I ran screaming down the hallway, my sister’s high-pitched cackle erupting behind me. The power she had to terrify me was as uncanny as it was simple. Using her thumb and index fingers, my sister would pull her eyes and the corners of her lips toward each other in a sickening smile. It wasn’t my sister’s face that sent me into panic—as she was a blonde haired, brown eyed seven-year old, but rather it was what her face symbolized, what that laugh conjured, that shook me awake at night. The inception of this imitation wasn’t from a horror film we happened to skip by while flipping through channels, nor was it anything we saw on the news, it was Christopher Lloyd’s horrific character Judge Doom in Who Framed Roger Rabbit that followed me for years. And it wasn’t until rewatching the movie that I realized it is terrifying, but not in the way that it scared me as a kid.
My childhood immediately preceded a softening of kid media. I don’t mean that in the “kids these days don’t know real cartoons” kind of way, but more to show that entertainment to the tune of Ren and Stimpy, Ah! Real Monsters, or Cow and Chicken would NEVER fly on today’s kids’ networks. I sometimes watch movies with my littlest sister (an 11-year old) and am overwhelmed by its sugary sweetness. I bet she has fewe nightmares than I ever did, but I got to see Poltergeist in elementary school because, hey, it’s got a PG rating.
A strange venture from other Walt Disney Productions, Who Framed Roger Rabbit envisions a world where cartoons are slave-adjacent second class citizens navigating a culture that is less than unkind to them. In a brilliant combination of live action and animation, this late '80s film glues together two concepts that are the last things I would think could make such a rich plot: the growing disinterest toward classic animation and racism.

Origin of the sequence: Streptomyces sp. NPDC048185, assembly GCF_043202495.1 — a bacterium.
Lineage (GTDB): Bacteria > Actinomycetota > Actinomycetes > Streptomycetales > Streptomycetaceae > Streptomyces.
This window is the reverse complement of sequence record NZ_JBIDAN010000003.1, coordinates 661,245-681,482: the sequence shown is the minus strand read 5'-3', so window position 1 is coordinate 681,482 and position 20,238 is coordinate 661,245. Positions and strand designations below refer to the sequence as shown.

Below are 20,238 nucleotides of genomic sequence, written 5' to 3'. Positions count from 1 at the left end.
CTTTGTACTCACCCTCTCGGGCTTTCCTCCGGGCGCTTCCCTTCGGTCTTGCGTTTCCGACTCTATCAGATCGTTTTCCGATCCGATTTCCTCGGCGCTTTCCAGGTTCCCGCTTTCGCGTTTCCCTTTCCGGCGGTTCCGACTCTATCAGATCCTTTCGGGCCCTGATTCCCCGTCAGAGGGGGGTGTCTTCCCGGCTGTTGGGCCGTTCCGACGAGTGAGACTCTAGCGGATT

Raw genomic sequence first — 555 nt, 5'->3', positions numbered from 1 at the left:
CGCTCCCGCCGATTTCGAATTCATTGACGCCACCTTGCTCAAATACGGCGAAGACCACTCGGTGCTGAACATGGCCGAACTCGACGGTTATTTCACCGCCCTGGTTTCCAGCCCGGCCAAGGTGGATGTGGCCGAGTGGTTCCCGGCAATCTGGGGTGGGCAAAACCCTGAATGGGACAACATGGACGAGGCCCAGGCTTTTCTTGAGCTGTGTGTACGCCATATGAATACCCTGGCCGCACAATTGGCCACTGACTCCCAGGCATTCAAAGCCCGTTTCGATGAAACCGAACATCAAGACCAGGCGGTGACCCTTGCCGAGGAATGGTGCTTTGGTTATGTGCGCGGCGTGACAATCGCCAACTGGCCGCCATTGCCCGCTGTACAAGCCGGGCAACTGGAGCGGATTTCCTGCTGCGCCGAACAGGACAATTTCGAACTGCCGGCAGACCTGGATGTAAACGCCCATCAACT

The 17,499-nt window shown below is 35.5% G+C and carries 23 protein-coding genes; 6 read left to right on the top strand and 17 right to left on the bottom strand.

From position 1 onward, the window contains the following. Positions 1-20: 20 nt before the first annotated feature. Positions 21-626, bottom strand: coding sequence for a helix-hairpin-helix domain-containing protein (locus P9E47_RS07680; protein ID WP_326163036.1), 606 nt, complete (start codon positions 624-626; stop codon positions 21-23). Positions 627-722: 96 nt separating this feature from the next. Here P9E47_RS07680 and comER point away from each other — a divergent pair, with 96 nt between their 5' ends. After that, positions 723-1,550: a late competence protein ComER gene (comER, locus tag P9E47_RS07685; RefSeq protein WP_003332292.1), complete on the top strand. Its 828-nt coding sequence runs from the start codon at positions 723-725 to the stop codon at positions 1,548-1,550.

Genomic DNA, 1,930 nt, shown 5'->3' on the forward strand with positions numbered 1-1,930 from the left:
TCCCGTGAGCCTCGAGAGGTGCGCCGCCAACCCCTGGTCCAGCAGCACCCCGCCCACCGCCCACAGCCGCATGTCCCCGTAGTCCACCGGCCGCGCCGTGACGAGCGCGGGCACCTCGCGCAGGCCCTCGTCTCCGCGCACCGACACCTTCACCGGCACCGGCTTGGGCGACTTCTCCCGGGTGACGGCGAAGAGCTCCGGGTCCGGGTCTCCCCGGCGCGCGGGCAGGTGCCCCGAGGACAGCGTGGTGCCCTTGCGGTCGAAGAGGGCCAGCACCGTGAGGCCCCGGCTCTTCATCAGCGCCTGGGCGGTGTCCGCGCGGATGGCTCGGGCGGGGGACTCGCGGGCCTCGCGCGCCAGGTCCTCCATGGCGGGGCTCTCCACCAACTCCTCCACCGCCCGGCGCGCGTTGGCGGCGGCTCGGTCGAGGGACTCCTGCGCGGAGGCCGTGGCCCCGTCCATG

The late '80s was where conservatism thrived. Reagan was finishing up his second term and America was fully touting its first round of “Make America Great Again” ideology. After eight years of fervent race baiting and installing policies designed to harm Black communities and people of color, as well as actively ignore the genocidal effects of the AIDS virus, Reagan is credited with throwing gas on the bigoted embers of contemporary culture. A lot of his actions and precedents are still upheld today and clearly have a lasting effect on the current political and social climate. So what does any of this have to do with Who Framed Roger Rabbit?
A lot, actually.
Take the iconic scene where we first see Jessica Rabbit at The Ink and Paint Club. Similar to whites-only jazz clubs like Harlem’s Cotton Club, the only patrons allowed are human. Toons are welcome as performers, barkeeps, and waiters, but the lines remain clear. Toons are assumed to be so much based only on how they look, and aren’t given much room to explore their existence. Jessica even comments on it with her famous “I’m not bad, I’m just drawn that way.” It’s fucked up...but doesn’t it sound familiar?
Consider the dynamic between Roger and Eddie Valiant. We’ve seen this trope in film time and time again, jaded and/or bigoted cop finds themself in an unlikely partnership—with a person who represents everything they hate. Valiant has been reduced to a sad drunk after the murder of his brother. He resents all toons—a community he used to love and legally represent enthusiastically—for the action of one toon. By helping Roger, he gets to avenge his brother’s death and learns, hey toons aren’t that bad afterall!
I’m not trying to push the idea that the movie is at all a 1:1 representation of racism or bigotry in the United States, because I get that that is kiiiind of a stretch and also flattens out a lot of the very real issues marginalized communities face in the US today. Rather, the world the movie sits in is a terrifying mess of prejudice that could be used to talk about many of the wrongs of the world, like any allegory really. Considering that movies are often a reflection of their time, and the film’s reliance on familiar, genre spanning tropes, I think it’s safe to say the clues are all painted (and animated) quite clearly before us.